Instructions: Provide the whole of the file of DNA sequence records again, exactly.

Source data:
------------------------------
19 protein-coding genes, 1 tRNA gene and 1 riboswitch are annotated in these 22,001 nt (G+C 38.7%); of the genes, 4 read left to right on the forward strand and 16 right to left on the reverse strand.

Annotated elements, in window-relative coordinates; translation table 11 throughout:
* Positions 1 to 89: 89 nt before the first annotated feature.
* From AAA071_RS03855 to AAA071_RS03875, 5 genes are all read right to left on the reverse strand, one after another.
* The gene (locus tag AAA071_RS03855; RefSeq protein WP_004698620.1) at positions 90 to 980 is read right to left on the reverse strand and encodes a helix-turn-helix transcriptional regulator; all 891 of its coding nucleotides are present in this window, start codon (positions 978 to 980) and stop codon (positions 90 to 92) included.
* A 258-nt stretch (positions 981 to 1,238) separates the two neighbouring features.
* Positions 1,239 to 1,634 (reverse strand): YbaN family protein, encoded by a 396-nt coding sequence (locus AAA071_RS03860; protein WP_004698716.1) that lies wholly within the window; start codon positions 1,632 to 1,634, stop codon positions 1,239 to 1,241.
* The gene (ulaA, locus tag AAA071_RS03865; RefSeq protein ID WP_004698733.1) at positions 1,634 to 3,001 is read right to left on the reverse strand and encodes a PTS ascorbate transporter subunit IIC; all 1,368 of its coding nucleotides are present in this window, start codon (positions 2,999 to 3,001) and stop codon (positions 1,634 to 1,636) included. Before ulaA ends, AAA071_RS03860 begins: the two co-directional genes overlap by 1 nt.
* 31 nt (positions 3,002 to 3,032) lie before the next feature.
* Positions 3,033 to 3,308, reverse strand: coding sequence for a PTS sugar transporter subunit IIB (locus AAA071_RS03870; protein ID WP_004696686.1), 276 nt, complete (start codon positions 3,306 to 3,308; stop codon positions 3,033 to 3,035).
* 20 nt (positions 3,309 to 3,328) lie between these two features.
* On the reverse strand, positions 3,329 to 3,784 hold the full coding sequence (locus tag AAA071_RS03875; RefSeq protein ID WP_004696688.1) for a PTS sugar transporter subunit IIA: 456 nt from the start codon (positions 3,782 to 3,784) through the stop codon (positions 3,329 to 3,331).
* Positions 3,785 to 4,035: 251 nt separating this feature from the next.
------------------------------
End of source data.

19 protein-coding genes, 1 tRNA gene and 1 riboswitch are annotated in these 22,001 nt (G+C 38.7%); of the genes, 4 read left to right on the forward strand and 16 right to left on the reverse strand.

Annotated elements, in window-relative coordinates; translation table 11 throughout:
* Positions 1 to 89: 89 nt before the first annotated feature.
* From AAA071_RS03855 to AAA071_RS03875, 5 genes are all read right to left on the reverse strand, one after another.
* The gene (locus tag AAA071_RS03855; RefSeq protein WP_004698620.1) at positions 90 to 980 is read right to left on the reverse strand and encodes a helix-turn-helix transcriptional regulator; all 891 of its coding nucleotides are present in this window, start codon (positions 978 to 980) and stop codon (positions 90 to 92) included.
* A 258-nt stretch (positions 981 to 1,238) separates the two neighbouring features.
* Positions 1,239 to 1,634 (reverse strand): YbaN family protein, encoded by a 396-nt coding sequence (locus AAA071_RS03860; protein WP_004698716.1) that lies wholly within the window; start codon positions 1,632 to 1,634, stop codon positions 1,239 to 1,241.
* The gene (ulaA, locus tag AAA071_RS03865; RefSeq protein ID WP_004698733.1) at positions 1,634 to 3,001 is read right to left on the reverse strand and encodes a PTS ascorbate transporter subunit IIC; all 1,368 of its coding nucleotides are present in this window, start codon (positions 2,999 to 3,001) and stop codon (positions 1,634 to 1,636) included. Before ulaA ends, AAA071_RS03860 begins: the two co-directional genes overlap by 1 nt.
* 31 nt (positions 3,002 to 3,032) lie before the next feature.
* Positions 3,033 to 3,308, reverse strand: coding sequence for a PTS sugar transporter subunit IIB (locus AAA071_RS03870; protein ID WP_004696686.1), 276 nt, complete (start codon positions 3,306 to 3,308; stop codon positions 3,033 to 3,035).
* 20 nt (positions 3,309 to 3,328) lie between these two features.
* On the reverse strand, positions 3,329 to 3,784 hold the full coding sequence (locus tag AAA071_RS03875; RefSeq protein ID WP_004696688.1) for a PTS sugar transporter subunit IIA: 456 nt from the start codon (positions 3,782 to 3,784) through the stop codon (positions 3,329 to 3,331).
* Positions 3,785 to 4,035: 251 nt separating this feature from the next.